Visual Arts: Weaving

Grade Level: 5-12
Duration: Eight - 45 minute class periods
Media Type: Fiber Arts
Subject Integration: Art History, Social Studies, Science
National Standards for Visual Arts: (see bottom of page)
Objectives: Students will create a weaving after being inspired by the work of artist George Morrison.

Students will demonstrate an understanding of the tapestry weaving. Students will show meaning via symbolism in their finished work.
(website for help with writing rubrics)


0 - weaving not complete, symbolism not shown
1 - weaving not complete, some symbolism shown
2 - weaving complete, five color symbols shown
3 - weaving complete, integrity of piece, six color symbols shown
4 - weaving complete, integrity of piece, seven color symbols shown in finished work

Materials and Procedure:

  • visuals or slides (to show on Smartboard) of George Morrison’s artwork, namely his
  • Lake Superior paintings many color choices of yarn
  • cardboard looms, about 4” x 10”
  • tapestry needles
  • warp string scissors
  • paper, pencils

Day 1:
Students will view/discuss the work of George Morrison. Mr. Morrison created paintings inspired by Lake Superior. Give brief history of Mr. Morrison, his life, his work. Show Mr. Morrison’s paintings and examples of tapestry weavings side by side and ask students what they see. “What similarities to you see between the weavings and the paintings?” “What differences do you see?” “Tell me about the color choices.” “What/Who do you think Mr. Morrison was influenced by?”

Day 2:
Review from Day 1 and then ask students to write a letter to George Morrison about his work. Display one last painting of Mr. Morrison’s and have students respond. “What kinds of things could we ask George if he were still alive?” “What would you ask him about his work if you could?” Students write letter to George.

Day 3:

Show PlayList video about weaver, Debbie Cooter (3:25)

Discuss the difference between a tapestry loom and a floor loom. Show students how to warp their own cardboard tapestry loom. Have students write down seven colors of yarn they wish to use, with symbolism explained, on a piece of paper. For example: yellow = sun, blue = water, green = earth, orange = strength, black = night, etc. After students have created their list, they may start to weave.

Days 4 - 8:
Students weave and create full weavings (fill loom), which includes seven different color choices of yarn. Students complete rubric of their finished work.

Discussion Questions:
Where did George Morrison get his ideas for his paintings? Why do you think he chose those colors? How do these paintings make you feel? What do these paintings remind you of? Who do you think George was influenced by?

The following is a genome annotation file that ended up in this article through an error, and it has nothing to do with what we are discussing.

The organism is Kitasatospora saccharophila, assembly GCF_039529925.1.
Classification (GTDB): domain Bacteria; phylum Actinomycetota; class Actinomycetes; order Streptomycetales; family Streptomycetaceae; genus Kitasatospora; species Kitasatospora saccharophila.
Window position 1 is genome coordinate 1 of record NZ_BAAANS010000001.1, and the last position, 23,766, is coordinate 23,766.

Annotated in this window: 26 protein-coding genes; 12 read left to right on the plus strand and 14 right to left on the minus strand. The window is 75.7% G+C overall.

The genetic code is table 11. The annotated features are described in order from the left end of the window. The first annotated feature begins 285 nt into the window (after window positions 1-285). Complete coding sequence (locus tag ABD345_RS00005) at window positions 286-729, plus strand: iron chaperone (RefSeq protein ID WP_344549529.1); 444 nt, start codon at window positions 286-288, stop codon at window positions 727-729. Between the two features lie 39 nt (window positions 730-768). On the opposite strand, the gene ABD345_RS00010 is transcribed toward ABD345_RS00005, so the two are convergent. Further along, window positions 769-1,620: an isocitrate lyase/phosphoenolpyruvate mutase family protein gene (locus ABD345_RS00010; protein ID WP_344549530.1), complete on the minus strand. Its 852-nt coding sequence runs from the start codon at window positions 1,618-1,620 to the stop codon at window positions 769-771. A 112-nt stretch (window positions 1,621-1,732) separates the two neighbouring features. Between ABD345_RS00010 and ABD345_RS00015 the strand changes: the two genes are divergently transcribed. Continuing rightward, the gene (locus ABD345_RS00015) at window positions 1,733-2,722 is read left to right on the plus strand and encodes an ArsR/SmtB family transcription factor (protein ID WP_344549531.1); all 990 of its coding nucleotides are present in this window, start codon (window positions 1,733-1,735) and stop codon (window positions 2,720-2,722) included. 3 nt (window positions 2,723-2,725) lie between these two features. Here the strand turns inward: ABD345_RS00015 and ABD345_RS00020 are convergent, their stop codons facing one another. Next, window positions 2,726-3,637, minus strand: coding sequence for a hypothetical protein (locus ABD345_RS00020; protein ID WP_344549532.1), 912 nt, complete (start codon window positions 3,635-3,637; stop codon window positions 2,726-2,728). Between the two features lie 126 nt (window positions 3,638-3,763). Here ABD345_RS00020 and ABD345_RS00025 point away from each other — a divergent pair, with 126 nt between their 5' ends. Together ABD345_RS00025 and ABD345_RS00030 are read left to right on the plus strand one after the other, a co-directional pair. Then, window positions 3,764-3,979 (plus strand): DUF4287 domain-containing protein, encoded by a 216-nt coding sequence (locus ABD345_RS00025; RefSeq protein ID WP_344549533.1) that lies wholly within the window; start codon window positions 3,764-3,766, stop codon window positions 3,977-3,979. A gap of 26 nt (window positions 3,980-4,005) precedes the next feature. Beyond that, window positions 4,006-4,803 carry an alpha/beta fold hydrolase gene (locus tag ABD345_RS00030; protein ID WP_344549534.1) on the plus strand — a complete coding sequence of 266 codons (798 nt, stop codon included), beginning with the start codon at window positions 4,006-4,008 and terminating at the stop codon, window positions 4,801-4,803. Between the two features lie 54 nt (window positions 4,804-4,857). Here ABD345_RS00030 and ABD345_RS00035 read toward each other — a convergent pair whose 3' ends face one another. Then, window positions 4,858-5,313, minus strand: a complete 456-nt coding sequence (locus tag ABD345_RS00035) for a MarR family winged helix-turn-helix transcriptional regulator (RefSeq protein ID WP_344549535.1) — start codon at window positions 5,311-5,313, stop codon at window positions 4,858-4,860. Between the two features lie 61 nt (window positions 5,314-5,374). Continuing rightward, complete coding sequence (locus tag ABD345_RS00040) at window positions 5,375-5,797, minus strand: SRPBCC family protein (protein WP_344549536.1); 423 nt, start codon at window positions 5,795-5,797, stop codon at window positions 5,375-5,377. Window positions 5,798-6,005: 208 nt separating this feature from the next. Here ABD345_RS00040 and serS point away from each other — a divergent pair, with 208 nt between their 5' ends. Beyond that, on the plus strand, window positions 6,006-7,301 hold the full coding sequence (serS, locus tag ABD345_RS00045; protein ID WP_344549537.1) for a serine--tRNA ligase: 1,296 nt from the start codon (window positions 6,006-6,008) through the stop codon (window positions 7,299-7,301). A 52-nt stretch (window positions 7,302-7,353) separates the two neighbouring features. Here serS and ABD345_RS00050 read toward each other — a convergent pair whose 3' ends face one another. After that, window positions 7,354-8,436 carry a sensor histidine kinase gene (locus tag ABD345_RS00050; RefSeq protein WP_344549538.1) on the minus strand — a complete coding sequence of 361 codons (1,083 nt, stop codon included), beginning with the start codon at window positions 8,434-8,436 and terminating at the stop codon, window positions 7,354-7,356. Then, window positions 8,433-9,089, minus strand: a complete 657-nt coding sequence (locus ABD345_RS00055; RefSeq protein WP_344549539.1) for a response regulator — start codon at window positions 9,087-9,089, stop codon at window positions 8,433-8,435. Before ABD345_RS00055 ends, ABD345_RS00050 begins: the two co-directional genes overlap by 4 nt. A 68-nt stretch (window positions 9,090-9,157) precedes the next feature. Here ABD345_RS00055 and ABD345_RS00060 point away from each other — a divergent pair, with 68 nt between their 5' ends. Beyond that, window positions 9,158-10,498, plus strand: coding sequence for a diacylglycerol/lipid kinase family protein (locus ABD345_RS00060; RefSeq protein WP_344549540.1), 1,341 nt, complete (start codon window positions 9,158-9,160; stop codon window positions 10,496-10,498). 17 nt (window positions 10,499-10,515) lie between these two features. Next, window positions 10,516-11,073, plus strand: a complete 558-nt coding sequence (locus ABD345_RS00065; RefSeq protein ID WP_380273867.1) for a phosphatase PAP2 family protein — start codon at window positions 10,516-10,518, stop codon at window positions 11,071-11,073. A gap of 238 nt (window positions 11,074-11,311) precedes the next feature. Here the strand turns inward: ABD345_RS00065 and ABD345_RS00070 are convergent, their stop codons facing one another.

• Weaver of Worlds: From Navajo Apprenticeship to Sacred Geometry and Dreams--A Woman's Journey in Tapestry [Paperback], David Jongeward (Author)
  • Nuvisavik: The Place Where We Weave [Paperback], Maria Von Finckenstein (Editor)
  • Tapestry Weaving [Paperback], Kirsten Glasbrook (Author)
  • Tapestry 101 [Spiral-Bound], Kathe Todd-Hooker (Author)
  • Tapestry Handbook: The Next Generation (Schiffer Books) [Hardcover], Carol K. Russell (Author)

Follow-up activities:

George also completed amazing wood collage installations. View some of these works, also, and discuss. Have students create a drawing or painting influenced by these works.

National Standards for Visual Arts:

Content Standard #1: Understanding and applying media, techniques, and processes
Achievement Standard:
Students know the differences between materials, techniques, and processes. Students describe how different materials, techniques, and processes cause different responses. Students use different media, techniques, and processes to communicate ideas, experiences, and stories. Students use art materials and tools in a safe and responsible manner.

Content Standard #2: Using knowledge of structures and functions
Achievement Standard:
Students know the differences among visual characteristics and purposes of art in order to convey ideas. Students describe how different expressive features and organizational principles cause different responses. Students use visual structures and functions of art to communicate ideas.

Content Standard #3: Choosing and evaluating a range of subject matter, symbols, and ideas
Achievement Standard:
Students explore and understand prospective content for works of art. Students select and use subject matter, symbols, and ideas to communicate meaning.

Content Standard #4: Understanding the visual arts in relation to history and cultures
Achievement Standard:
Students know that the visual arts have both a history and specific relationships to various cultures. Students identify specific works of art as belonging to particular cultures, times, and places. Students demonstrate how history, culture, and the visual arts can influence each other in making and studying works of art.

Content Standard #5: Reflecting upon and assessing the characteristics and merits of their work and the work of others
Achievement Standard:
Students understand there are various purposes for creating works of visual art.
Students describe how people's experiences influence the development of specific artworks. Students understand there are different responses to specific artworks.

Content Standard #6: Making connections between visual arts and other disciplines
Achievement Standard:
Students understand and use similarities and differences between characteristics of the visual arts and other arts disciplines. Students identify connections between the visual arts and other disciplines in the curriculum.

Funding for this program is provided by the Minnesota Arts and Cultural Heritage Fund. Click here for more information or visit the Minnesota Legacy website.

Clean Water, Land & Legacy Amendment